In her book, Science and Health with Key to the Scriptures, Mary Baker Eddy writes: “We are sometimes led to believe that darkness is as real as light; but Science affirms darkness to be only a mortal sense of the absence of light, at the coming of which darkness loses the appearance of reality. So sin and sorrow, disease and death, are the suppositional absence of Life, God, and flee as phantoms of error before truth and love.”
I know what Eddy writes here might sound kind of strange on the surface of it, but I have actually proven her words to be true in my own life. I have experienced those moments where I felt overwhelmed by sorrow and sickness, and, with a simple change of thought – by filling my thoughts up with love and knowing I was loved – have experienced healing.
In fact, the analogy of light and darkness that Eddy brings us has been really useful to me in understanding the power in Good. When I think about the properties of light and darkness I recognize that Light has a source – it comes from somewhere – the sun or a lightbulb or reflected off water; Darkness, on the other hand, has no source – there’s no darkbulb we can turn on to create darkness, and there’s nothing I know of in the physical world that reflects darkness. Darkness is nothing, comes from nowhere, has no cause or source – it’s simply the absence of light. I picture the way light fills the darkness – light curving around dark corners, gliding into crevices, bouncing off the Moon – and wherever it touches, darkness disappears. Isn’t that cool?! And I believe the power of good – the power of Love and Truth and Life – are like the light in that respect – everything that love and truth touch is transformed.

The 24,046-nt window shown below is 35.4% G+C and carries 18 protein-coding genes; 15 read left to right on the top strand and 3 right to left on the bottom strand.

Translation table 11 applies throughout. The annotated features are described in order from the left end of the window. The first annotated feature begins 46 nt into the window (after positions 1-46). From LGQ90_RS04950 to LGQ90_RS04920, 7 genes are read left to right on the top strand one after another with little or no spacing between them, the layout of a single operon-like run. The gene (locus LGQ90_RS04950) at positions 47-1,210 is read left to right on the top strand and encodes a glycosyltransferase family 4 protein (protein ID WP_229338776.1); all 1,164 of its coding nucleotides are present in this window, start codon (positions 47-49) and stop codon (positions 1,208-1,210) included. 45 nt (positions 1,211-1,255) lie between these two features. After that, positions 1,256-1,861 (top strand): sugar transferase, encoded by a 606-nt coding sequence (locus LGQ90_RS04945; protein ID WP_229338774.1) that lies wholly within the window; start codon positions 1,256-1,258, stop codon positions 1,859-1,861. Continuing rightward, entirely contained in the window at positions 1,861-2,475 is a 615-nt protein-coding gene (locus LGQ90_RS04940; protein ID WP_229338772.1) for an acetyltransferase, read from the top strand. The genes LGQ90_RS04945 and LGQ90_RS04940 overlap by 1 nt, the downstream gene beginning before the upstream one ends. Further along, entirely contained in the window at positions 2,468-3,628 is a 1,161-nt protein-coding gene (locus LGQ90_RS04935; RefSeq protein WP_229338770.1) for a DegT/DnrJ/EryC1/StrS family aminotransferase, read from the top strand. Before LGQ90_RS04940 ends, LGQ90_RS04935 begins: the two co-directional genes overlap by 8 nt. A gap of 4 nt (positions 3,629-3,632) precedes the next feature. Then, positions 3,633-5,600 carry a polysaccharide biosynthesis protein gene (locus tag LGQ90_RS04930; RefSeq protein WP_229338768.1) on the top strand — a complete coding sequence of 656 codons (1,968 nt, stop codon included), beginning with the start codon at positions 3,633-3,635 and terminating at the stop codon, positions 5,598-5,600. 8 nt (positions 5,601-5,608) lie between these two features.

I don’t believe we can transform our world into its ideal by letting ourselves get pulled into the anger and hate and confusion and ugliness that seem to be trying really hard to overwhelm us. I believe we transform our lives and our world by transforming our thoughts – by lifting our thoughts up to the ideal, and making that our reality. I don’t mean to suggest that we ignore the sickness and misery that challenges humanity and pretend it’s not “there” – we need to recognize and expose the bad stuff, for sure – bring it out into the light and then let love and truth do to evil the same thing that light does to the mold and fungus that thrive in dark, dank places – put an end to it.
Mohatma Gandhi said, “A ‘No’ uttered from the deepest conviction is better than a ‘Yes’ merely uttered to please, or worse, to avoid trouble.” I think we need to have the courage to deny power to evil in whatever form it takes. And yes, I think we need to deny it reality, too – not with rose-colored glasses obstinately placed on our noses, but resolutely, with the courage of our ideals, knowing that the ideal of good will win in the end. As Gandhi said, “When I despair I remember that all through history there have been tyrants and murderers, and for a time they seem invincible. But in the end they always fall. Think of it. Always.”
“The good you do and embody gives you the only power obtainable. Evil is not power. It is a mockery of strength, which erelong betrays its weakenss and falls, never to rise.” – Mary Baker Eddy
“Beloved Christian Scientists, keep your minds so filled with Truth and Love, that sin, disease, and death cannot enter them.” – Mary Baker Eddy
“The time to be happy is now; The place to be happy is here.” – Robert Ingersoll